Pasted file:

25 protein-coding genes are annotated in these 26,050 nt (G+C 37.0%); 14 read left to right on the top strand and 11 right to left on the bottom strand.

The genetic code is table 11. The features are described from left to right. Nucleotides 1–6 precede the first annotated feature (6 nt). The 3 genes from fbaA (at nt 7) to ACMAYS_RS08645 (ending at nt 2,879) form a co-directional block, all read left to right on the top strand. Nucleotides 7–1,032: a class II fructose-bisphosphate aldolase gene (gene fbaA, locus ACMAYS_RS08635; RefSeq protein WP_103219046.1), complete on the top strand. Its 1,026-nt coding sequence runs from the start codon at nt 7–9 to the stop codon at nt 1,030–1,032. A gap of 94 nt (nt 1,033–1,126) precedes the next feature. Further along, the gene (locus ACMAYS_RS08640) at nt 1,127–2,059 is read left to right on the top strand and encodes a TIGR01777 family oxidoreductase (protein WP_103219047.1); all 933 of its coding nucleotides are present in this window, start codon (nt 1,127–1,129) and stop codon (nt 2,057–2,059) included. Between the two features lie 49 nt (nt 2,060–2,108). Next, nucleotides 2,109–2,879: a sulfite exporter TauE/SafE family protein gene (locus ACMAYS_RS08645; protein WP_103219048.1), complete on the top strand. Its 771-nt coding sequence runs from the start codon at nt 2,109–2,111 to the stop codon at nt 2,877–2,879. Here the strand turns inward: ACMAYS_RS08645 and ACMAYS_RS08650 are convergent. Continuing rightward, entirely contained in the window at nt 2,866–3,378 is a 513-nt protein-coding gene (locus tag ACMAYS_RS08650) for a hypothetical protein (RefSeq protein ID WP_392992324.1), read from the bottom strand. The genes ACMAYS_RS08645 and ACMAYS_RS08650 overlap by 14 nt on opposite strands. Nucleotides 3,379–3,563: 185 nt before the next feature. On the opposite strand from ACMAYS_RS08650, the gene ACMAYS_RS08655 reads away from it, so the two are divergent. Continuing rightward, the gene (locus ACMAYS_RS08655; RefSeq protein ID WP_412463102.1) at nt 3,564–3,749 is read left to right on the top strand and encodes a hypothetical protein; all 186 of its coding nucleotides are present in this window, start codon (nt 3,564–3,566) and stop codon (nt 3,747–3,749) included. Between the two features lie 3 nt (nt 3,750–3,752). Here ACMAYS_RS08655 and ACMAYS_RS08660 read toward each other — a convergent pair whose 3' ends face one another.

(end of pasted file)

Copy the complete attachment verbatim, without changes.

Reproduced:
25 protein-coding genes are annotated in these 26,050 nt (G+C 37.0%); 14 read left to right on the top strand and 11 right to left on the bottom strand.

The genetic code is table 11. The features are described from left to right. Nucleotides 1–6 precede the first annotated feature (6 nt). The 3 genes from fbaA (at nt 7) to ACMAYS_RS08645 (ending at nt 2,879) form a co-directional block, all read left to right on the top strand. Nucleotides 7–1,032: a class II fructose-bisphosphate aldolase gene (gene fbaA, locus ACMAYS_RS08635; RefSeq protein WP_103219046.1), complete on the top strand. Its 1,026-nt coding sequence runs from the start codon at nt 7–9 to the stop codon at nt 1,030–1,032. A gap of 94 nt (nt 1,033–1,126) precedes the next feature. Further along, the gene (locus ACMAYS_RS08640) at nt 1,127–2,059 is read left to right on the top strand and encodes a TIGR01777 family oxidoreductase (protein WP_103219047.1); all 933 of its coding nucleotides are present in this window, start codon (nt 1,127–1,129) and stop codon (nt 2,057–2,059) included. Between the two features lie 49 nt (nt 2,060–2,108). Next, nucleotides 2,109–2,879: a sulfite exporter TauE/SafE family protein gene (locus ACMAYS_RS08645; protein WP_103219048.1), complete on the top strand. Its 771-nt coding sequence runs from the start codon at nt 2,109–2,111 to the stop codon at nt 2,877–2,879. Here the strand turns inward: ACMAYS_RS08645 and ACMAYS_RS08650 are convergent. Continuing rightward, entirely contained in the window at nt 2,866–3,378 is a 513-nt protein-coding gene (locus tag ACMAYS_RS08650) for a hypothetical protein (RefSeq protein ID WP_392992324.1), read from the bottom strand. The genes ACMAYS_RS08645 and ACMAYS_RS08650 overlap by 14 nt on opposite strands. Nucleotides 3,379–3,563: 185 nt before the next feature. On the opposite strand from ACMAYS_RS08650, the gene ACMAYS_RS08655 reads away from it, so the two are divergent. Continuing rightward, the gene (locus ACMAYS_RS08655; RefSeq protein ID WP_412463102.1) at nt 3,564–3,749 is read left to right on the top strand and encodes a hypothetical protein; all 186 of its coding nucleotides are present in this window, start codon (nt 3,564–3,566) and stop codon (nt 3,747–3,749) included. Between the two features lie 3 nt (nt 3,750–3,752). Here ACMAYS_RS08655 and ACMAYS_RS08660 read toward each other — a convergent pair whose 3' ends face one another.